Nurse calls from within
I hear some noise within; dear love, adieu!
Anon, good nurse! Sweet Montague, be true.
Stay but a little, I will come again.
O blessed, blessed night! I am afeard.
Being in night, all this is but a dream,
Too flattering-sweet to be substantial.
Re-enter JULIET, above
Three words, dear Romeo, and good night indeed.
If that thy bent of love be honourable,
Thy purpose marriage, send me word to-morrow,
By one that I’ll procure to come to thee,
Where and what time thou wilt perform the rite;
And all my fortunes at thy foot I’ll lay
And follow thee my lord throughout the world.
I come, anon.–But if thou mean’st not well,
I do beseech thee–
By and by, I come:–
To cease thy suit, and leave me to my grief:
To-morrow will I send.
So thrive my soul–
A thousand times good night!
A thousand times the worse, to want thy light.
Love goes toward love, as schoolboys from
But love from love, toward school with heavy looks.
Re-enter JULIET, above
Hist! Romeo, hist! O, for a falconer’s voice,
To lure this tassel-gentle back again!
Bondage is hoarse, and may not speak aloud;
Else would I tear the cave where Echo lies,
And make her airy tongue more hoarse than mine,
With repetition of my Romeo’s name.
It is my soul that calls upon my name:
How silver-sweet sound lovers’ tongues by night,
Like softest music to attending ears!
At what o’clock to-morrow
Shall I send to thee?
At the hour of nine.
I will not fail: ’tis twenty years till then.
I have forgot why I did call thee back.
Let me stand here till thou remember it.
I shall forget, to have thee still stand there,
Remembering how I love thy company.
And I’ll still stay, to have thee still forget,
Forgetting any other home but this.
‘Tis almost morning; I would have thee gone:
And yet no further than a wanton’s bird;
Who lets it hop a little from her hand,
Like a poor prisoner in his twisted gyves,
And with a silk thread plucks it back again,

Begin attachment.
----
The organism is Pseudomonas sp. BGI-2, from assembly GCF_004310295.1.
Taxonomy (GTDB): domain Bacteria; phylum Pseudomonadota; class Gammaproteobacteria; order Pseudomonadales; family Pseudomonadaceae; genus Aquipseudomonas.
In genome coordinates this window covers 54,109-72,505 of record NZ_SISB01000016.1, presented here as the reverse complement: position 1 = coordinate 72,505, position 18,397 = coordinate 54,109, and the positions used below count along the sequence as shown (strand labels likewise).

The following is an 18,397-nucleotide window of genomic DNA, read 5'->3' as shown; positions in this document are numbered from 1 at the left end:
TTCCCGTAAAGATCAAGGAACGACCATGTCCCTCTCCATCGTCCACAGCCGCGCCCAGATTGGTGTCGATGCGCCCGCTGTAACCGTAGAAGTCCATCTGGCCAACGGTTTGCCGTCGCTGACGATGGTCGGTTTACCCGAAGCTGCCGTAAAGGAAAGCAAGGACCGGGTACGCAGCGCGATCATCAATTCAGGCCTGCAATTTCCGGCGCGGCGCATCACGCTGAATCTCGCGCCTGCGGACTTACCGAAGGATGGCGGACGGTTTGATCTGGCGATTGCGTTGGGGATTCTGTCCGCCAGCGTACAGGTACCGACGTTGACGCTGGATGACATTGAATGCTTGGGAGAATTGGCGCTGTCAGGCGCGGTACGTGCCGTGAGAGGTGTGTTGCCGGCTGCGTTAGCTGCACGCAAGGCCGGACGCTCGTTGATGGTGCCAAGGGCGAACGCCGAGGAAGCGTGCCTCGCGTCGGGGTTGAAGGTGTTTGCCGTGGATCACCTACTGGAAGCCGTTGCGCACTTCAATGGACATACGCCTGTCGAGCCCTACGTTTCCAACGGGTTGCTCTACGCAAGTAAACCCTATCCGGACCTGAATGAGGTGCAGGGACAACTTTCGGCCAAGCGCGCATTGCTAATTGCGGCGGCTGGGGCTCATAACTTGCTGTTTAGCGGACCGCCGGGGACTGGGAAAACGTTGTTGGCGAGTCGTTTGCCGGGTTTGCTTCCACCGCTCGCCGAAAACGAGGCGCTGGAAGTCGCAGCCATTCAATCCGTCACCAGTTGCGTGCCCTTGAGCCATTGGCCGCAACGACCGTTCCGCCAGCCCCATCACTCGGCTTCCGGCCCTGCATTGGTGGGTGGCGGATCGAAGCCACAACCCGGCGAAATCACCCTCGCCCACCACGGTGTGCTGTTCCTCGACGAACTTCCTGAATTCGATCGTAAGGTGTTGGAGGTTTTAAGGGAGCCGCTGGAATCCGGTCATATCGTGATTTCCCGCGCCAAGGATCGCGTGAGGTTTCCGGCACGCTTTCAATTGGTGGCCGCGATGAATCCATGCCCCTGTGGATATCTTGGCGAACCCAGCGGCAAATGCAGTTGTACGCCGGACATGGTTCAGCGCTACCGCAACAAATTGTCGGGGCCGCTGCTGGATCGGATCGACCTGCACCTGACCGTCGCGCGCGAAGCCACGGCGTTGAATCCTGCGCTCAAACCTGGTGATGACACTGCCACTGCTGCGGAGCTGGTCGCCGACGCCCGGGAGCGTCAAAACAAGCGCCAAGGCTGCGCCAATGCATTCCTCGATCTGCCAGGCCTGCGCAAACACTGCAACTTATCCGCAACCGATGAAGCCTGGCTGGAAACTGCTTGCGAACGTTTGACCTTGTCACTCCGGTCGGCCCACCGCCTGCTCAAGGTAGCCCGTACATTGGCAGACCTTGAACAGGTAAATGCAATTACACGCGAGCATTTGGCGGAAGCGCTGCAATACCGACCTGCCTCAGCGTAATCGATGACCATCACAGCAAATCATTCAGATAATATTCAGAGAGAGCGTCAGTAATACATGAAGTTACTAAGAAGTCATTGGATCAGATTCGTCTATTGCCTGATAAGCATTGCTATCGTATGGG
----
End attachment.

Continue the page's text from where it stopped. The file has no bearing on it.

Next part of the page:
So loving-jealous of his liberty.
I would I were thy bird.
Sweet, so would I:
Yet I should kill thee with much cherishing.
Good night, good night! parting is such
That I shall say good night till it be morrow.
Sleep dwell upon thine eyes, peace in thy breast!
Would I were sleep and peace, so sweet to rest!
Hence will I to my ghostly father’s cell,
His help to crave, and my dear hap to tell.
JULIET appears above at a window
Damn, looks like someone just turned a light on.
It’s Juliet! About time…
She’s so hot.
I feel kind of bad
Because she’s only thirteen,
But I’m a horny Italian kid
So people will probably understand.
Anyway, the actual age difference is minimal.
What a lady, damn, she’s smokingly hot!
And she doesn’t even know it! Awesome.
She’s moving her lips but saying nothing: that’s odd.
I should say something,
But I’d probably scare the shit out of her.
I’m also talking to myself out loud,
Which is a really bad idea considering
That I’m hiding in someone’s garden
Spying on a thirteen-year-old girl.
Who cares: her cheeks are so shiny,
Like the glow from my cell phone,
I wish all the world was so bright
And full of singing birds and stuff.
Ah, that’s cute; she’s resting her cheek on her hand!
I’d love to be that glove
So I could rub those cheeks. ..
Oh, what a shitty day!
Say something else, hot stuff! you are